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Birds don’t always lead to water sources. Instead, look for signs of water like green vegetation or follow valleys and streams. Use your observations and knowledge to find water. Early morning and late afternoon are good times to spot animal tracks leading to water.

11. Myth: All Natural Water Sources are Safe

Man and woman couple using water filter on hiking trail river in Colorado to purify drinking water into bottle
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Not all natural water sources are safe to drink. Water can be contaminated with bacteria and parasites. Always purify water by boiling, filtering, or using purification tablets. Even clear, running water can harbor harmful microorganisms, so always treat it.

12. Myth: A Solar Still Provides Plenty of Water

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Solar stills produce very little water and are not reliable. They should be a last resort. Focus on finding and purifying existing water sources first. Solar stills can be time-consuming to set up and may not yield enough water to meet your needs.

13. Myth: Boil Water for Five Minutes to Purify It

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Boiling water for just one minute at a rolling boil (three minutes at higher altitudes) is sufficient to kill most pathogens. Over-boiling wastes fuel and time. Remember to let the water cool before drinking to avoid burns.

14. Myth: Fires Should Be Built in Caves

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Building a fire in a cave can lead to smoke inhalation and carbon monoxide poisoning. If you need to make a fire, build it outside and use the cave for shelter without blocking ventilation. Ensure there’s proper airflow to prevent dangerous gas buildup.

15. Myth: Running in Zigzags Escapes Alligators

Saltwater crocodile, Indo-Australian crocodile, or Man-eater crocodile. Crocodylus porosus is the largest type of crocodile in the world.
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Running in zigzags wastes energy. Alligators are fast but tire quickly. Run straight and fast to escape if one is chasing you. Aim for higher ground or a tree, as alligators are less adept at climbing.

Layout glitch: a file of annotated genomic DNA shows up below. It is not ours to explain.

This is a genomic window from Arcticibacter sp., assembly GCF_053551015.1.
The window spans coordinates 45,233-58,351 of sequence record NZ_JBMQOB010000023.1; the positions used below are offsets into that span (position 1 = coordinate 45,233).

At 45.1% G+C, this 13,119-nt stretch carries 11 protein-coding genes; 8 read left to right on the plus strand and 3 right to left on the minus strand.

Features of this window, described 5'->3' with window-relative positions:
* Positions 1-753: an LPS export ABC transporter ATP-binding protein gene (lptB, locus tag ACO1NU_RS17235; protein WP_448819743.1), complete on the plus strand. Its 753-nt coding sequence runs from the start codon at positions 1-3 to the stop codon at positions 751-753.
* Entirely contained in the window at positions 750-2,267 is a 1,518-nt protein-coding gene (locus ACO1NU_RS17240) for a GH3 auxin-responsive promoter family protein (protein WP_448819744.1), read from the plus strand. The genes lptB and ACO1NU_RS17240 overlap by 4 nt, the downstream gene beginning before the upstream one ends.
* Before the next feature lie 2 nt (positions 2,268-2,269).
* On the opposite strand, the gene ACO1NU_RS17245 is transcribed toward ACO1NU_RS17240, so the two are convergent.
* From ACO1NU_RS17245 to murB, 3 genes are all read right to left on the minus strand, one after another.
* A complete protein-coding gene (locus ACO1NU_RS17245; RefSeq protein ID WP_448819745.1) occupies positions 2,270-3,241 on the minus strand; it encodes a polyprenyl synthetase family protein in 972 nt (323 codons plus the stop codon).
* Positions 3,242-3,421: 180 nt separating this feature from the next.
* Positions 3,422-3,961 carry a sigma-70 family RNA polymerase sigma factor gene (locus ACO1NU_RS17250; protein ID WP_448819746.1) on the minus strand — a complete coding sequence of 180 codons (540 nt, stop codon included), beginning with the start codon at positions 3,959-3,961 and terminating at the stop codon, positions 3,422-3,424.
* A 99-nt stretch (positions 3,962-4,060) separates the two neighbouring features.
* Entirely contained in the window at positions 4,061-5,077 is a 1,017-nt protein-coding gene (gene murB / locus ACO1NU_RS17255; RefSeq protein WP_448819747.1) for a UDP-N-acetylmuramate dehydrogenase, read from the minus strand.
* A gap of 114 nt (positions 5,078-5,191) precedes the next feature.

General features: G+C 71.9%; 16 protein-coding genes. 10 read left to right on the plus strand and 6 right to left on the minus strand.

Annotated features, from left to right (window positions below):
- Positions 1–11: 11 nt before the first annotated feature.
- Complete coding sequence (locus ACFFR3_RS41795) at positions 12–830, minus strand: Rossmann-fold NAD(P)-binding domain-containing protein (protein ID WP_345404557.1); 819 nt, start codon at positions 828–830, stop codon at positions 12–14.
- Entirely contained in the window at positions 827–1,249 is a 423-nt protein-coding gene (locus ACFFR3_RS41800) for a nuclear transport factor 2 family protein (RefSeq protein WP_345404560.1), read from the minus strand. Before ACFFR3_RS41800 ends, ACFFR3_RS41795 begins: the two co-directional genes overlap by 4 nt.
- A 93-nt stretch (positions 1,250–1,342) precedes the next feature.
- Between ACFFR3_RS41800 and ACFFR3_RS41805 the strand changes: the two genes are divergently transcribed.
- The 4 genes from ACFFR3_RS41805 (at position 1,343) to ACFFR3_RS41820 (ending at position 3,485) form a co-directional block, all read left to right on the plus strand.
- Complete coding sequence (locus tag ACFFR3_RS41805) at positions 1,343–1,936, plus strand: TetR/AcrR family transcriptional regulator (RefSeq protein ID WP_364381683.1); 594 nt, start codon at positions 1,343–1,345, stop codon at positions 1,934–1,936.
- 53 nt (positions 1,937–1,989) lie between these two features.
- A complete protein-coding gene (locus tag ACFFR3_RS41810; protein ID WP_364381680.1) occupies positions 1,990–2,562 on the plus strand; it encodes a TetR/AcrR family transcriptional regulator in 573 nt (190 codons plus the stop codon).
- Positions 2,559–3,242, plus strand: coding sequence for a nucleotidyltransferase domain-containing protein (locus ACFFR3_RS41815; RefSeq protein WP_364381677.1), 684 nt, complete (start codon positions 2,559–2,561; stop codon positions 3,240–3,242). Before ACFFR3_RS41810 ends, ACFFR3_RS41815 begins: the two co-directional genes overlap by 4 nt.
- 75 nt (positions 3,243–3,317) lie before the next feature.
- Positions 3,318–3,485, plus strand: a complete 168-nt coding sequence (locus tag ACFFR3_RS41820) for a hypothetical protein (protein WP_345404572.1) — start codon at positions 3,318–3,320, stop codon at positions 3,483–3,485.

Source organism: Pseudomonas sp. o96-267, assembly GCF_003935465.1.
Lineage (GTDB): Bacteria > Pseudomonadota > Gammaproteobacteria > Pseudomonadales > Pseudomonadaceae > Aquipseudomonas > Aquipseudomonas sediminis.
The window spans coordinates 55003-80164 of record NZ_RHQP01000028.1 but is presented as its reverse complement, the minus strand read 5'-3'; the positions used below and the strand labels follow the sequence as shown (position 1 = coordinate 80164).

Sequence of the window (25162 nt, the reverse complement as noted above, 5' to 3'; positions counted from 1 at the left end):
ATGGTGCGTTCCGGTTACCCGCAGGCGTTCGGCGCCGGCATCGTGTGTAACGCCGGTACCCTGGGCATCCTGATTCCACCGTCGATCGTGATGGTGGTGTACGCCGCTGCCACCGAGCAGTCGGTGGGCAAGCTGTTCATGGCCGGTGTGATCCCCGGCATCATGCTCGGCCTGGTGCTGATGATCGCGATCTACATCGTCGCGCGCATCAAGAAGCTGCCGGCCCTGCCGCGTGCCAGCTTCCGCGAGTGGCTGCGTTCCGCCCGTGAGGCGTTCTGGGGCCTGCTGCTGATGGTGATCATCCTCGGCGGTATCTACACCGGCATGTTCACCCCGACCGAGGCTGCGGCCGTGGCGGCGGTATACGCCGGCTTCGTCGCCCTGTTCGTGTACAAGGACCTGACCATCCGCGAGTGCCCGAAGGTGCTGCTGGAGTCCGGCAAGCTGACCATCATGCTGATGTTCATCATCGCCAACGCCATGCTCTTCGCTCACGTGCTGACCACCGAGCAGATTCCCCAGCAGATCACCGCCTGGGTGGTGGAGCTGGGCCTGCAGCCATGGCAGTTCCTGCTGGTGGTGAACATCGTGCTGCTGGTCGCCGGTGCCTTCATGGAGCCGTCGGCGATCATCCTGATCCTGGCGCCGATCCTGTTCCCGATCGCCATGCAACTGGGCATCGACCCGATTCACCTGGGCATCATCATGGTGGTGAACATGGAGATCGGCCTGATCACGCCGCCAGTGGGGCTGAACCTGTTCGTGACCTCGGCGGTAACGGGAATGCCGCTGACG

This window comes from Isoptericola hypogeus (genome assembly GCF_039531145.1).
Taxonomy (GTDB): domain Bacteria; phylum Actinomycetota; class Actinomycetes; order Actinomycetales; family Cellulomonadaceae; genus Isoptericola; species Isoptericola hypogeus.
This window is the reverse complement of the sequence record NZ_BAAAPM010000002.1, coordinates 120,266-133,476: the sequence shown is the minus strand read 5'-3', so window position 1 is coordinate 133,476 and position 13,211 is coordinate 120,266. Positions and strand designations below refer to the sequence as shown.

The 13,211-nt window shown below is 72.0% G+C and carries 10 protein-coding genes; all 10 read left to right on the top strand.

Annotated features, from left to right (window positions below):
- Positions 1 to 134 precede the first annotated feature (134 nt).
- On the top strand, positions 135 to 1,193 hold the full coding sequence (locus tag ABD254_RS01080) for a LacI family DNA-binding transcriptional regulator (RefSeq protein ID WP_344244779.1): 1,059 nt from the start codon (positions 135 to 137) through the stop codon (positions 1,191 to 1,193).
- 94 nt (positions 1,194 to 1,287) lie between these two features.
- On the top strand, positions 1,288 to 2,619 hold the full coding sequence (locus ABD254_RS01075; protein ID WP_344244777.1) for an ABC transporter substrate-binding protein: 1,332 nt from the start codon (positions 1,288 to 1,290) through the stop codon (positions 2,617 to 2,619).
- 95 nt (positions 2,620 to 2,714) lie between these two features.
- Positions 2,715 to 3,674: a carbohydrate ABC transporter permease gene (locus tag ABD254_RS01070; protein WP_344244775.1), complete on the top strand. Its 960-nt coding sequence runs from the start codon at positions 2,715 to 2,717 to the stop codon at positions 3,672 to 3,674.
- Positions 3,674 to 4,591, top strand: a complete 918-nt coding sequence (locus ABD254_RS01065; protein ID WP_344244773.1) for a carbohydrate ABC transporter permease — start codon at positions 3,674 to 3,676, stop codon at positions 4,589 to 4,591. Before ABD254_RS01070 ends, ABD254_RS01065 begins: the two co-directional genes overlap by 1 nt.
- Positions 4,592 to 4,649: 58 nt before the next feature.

16. Myth: You Can Outrun a Tornado

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Tornadoes are unpredictable and can change direction quickly. It’s safer to find shelter in a sturdy building or a designated storm shelter than to try and outrun it. If you’re in a vehicle and can’t find shelter, lie flat in a ditch away from the car.

17. Myth: If You’re Lost, Stay Put

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In some cases, staying put is the best strategy, especially if rescuers know where to look for you. However, if you’re in immediate danger or have a good sense of where you are, carefully moving towards safety might be necessary. Mark your path to avoid getting further lost and help rescuers track your movements.

18. Myth: Signal Fires Work Best for Rescue

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Signal fires are useful but can be hard to see. Mirrors, brightly colored clothing, and other reflective objects can be more effective during the day. Use multiple methods to increase your chances of being spotted. Consider making large, clear symbols on the ground visible from the air.

19. Myth: You Should Move Immediately if You Smell Gas

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Many people think they should immediately start moving if they smell gas. While you should be cautious, it’s safer to avoid creating sparks or turning on electrical devices. Evacuate calmly and use a flashlight to navigate if needed. Ventilate the area by opening windows and doors before leaving.